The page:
First impressions are very important. Whether it's a first date or a job interview, you want to possess an air of confidence, smell nice and flash a great smile. Brushing your teeth will keep those pearly whites gleaming, but did you know that brushing your tongue is just as important?
The human mouth is its own ecosystem, with over six hundred different microbes calling it home. Most of these microbes are bacteria, and while some of the bacteria are good for us, some of them are bad. Good bacteria are called commensals. Commensals do not cause disease and co-exist with us in peace. They grow in thin layers, called biofilms, over the surfaces in our mouths to prevent the bad, disease-causing, bacteria from growing there. People who brush their teeth and floss regularly have healthy mouths with a normal balance of commensals versus disease-causing bacteria. People who aren't so good at keeping their mouths healthy may have problems like tooth decay, plaque and bad breath.
Did You Know?
The Human Microbiome Project is aiming to characterize every single microbe living in or on the human body. One of the areas they are focusing on is the mouth. Their goal is to determine how the population of bacteria inside the mouth changes with disease.
Tooth decay and plaque is caused by a bacterium called Streptococcus, which lives on your teeth. Every time you eat something with sugar in it, the Streptococcus are eating too. They use sugar to grow, which results in the production of lactic acid and some super sticky glucans, otherwise known as plaque. Plaque helps trap the acid against the tooth, which is what causes tooth decay. Since all of this is happening right on the surface of the teeth, all you have to do to prevent tooth decay is to brush your teeth and floss!
Bad breath (halitosis) is another story, and this story begins on the tongue. To bacteria, the tongue is an attractive place to live. It's warm and moist, like a giant sponge, and there's no shortage of food; every time you eat, pieces of food get trapped on your tongue. The tongue attracts a balance of commensal and disease-causing bacteria. This balance usually contains a lot more commensal bacteria, and very little bad bacteria. When this balance changes for the worse, the disease-causing bacteria will start to grow. These bad bacteria can produce smelly sulphur (rotten egg smelling) compounds right on your tongue, causing bad breath. The easiest way to control bad breath is to brush your tongue. Tongue brushing helps to get rid of a lot of the bacteria on your tongue, which leads to better smelling breath.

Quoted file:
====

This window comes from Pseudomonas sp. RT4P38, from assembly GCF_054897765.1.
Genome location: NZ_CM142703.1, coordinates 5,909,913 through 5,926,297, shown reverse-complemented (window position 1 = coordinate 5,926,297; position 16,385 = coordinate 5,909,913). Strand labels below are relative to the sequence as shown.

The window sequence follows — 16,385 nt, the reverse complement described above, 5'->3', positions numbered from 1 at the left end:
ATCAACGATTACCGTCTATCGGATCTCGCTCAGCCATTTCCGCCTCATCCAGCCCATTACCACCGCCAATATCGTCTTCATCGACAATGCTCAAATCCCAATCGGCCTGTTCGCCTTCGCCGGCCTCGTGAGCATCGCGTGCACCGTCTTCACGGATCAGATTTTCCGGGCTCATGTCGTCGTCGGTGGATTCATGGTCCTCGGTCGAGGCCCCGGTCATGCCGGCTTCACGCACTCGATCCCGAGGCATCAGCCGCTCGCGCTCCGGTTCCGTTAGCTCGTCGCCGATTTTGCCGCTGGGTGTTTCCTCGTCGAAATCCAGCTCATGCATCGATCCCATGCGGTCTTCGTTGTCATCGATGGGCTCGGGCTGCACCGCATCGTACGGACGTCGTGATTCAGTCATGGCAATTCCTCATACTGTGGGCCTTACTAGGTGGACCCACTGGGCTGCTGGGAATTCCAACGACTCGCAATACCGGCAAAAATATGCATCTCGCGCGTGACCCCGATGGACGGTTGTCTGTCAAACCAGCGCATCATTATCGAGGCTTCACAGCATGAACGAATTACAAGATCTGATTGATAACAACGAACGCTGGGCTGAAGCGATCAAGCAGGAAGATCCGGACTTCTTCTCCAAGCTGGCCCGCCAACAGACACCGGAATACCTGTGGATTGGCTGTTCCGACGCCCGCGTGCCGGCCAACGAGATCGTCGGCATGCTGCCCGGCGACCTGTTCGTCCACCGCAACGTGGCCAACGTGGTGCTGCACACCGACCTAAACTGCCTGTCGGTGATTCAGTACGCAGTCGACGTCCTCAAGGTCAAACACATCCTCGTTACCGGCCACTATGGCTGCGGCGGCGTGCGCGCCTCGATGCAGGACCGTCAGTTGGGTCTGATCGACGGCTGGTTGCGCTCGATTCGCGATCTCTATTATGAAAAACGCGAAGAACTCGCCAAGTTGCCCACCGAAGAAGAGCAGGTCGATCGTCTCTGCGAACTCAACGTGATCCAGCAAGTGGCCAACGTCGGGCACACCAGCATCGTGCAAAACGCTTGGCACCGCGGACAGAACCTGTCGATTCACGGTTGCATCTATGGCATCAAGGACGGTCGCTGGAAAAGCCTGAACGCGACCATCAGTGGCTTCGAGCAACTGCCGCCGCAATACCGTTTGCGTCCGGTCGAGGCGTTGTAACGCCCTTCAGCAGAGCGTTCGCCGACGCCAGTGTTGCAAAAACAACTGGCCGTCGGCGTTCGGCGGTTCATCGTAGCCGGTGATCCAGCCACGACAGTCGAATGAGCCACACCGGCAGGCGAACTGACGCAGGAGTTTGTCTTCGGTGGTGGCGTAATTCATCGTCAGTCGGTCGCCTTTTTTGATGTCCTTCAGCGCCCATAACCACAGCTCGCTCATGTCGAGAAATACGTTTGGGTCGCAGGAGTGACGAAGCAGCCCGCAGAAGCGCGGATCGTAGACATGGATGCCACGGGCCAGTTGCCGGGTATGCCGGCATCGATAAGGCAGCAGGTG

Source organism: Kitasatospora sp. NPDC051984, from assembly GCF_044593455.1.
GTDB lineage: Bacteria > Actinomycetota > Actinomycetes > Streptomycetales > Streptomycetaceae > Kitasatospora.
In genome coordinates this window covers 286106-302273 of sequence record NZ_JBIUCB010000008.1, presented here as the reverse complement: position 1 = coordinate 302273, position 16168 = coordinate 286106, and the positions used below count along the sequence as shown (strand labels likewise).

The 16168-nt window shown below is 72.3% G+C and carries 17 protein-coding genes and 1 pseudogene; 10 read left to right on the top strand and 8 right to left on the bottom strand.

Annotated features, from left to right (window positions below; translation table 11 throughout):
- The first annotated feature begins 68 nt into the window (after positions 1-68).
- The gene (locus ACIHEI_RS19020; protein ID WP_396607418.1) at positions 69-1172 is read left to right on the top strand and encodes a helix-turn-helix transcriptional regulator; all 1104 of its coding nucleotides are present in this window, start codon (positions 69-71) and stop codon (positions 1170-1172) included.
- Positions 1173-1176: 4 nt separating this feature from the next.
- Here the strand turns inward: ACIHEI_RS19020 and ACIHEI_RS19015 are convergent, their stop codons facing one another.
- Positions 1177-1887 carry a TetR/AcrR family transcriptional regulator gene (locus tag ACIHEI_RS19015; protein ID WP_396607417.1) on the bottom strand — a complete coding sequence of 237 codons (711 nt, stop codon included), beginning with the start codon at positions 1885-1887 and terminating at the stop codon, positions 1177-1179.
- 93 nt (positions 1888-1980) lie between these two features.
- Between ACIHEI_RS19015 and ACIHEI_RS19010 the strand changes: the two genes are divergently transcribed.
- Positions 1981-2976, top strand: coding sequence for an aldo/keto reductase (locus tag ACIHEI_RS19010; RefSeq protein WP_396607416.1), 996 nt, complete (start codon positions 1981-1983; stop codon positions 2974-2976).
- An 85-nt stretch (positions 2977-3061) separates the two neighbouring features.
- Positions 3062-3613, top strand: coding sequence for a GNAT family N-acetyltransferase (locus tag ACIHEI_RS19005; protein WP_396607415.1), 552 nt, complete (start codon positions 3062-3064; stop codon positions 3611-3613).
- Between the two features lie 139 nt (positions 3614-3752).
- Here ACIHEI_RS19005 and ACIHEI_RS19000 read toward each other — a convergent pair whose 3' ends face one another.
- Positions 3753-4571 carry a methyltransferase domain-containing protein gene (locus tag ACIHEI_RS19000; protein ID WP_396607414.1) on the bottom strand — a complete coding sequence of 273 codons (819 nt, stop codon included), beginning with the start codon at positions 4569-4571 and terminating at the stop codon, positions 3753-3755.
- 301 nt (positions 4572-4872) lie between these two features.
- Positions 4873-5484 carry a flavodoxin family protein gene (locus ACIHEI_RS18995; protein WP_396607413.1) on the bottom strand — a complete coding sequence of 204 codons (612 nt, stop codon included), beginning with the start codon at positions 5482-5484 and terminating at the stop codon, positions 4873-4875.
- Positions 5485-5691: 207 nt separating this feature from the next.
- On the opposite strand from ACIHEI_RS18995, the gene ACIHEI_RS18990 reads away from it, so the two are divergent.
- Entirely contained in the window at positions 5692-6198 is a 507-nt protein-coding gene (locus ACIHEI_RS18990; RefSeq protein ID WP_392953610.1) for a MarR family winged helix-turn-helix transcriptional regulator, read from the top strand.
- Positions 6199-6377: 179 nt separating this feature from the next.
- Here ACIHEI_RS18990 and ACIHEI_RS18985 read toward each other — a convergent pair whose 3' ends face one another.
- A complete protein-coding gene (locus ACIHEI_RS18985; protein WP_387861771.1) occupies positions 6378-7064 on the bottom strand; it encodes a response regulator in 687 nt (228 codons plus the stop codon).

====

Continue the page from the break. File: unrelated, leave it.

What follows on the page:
Did You Know?
Tongue cleaning has been practiced all throughout history. Ancient Chinese and Indian civilizations practised tongue scraping, and tongue scrapers made of bone, ivory and tortoise shell have been found dating back to the 1800's.
There are other ways of controlling bad breath, like mouthwashes, and chewing gum, but save your money because these things only hide the bad breath smell, replacing them with more pleasant ones. In fact, rinsing with mouthwash may actually make bad breath worse! Mouthwash is designed to kill almost all of the bacteria in your mouth, even the commensals. But after an hour or two, everything grows back (good and bad), and the bad breath returns as well. Mouthwash also contains alcohols, which dries out the mouth. This prevents our saliva (spit) from doing its job of washing the mouth and the bacteria grow back unchecked. Chewing gum does increase the flow of saliva in the mouth, but it doesn't get rid of enough bacteria.
Did You Know?
Effective tongue cleaning only requires brushing with a toothbrush or gentle scraping with a spoon. There's no need to buy a special tongue scraper from the drugstore!
So the next time you need to make a good first impression, don't forget to brush your tongue. When it comes down to it, it just feels good to have clean teeth and fresh breath.
Pennisi, E. A mouthful of microbes (2005) Science 307: 1899-1901.
Danser MM, Gómez SM, Van der Weijden GA. Tongue coating and tongue brushing: a literature review (2003) Int J Dent Hyg 1(3):151-8.
Human Microbiome Project
Nancy is working on her PhD at the University of Toronto, studying how the sexually transmitted infection gonorrhea affects the immune system. When she's not in the lab, she is probably playing ultimate frisbee.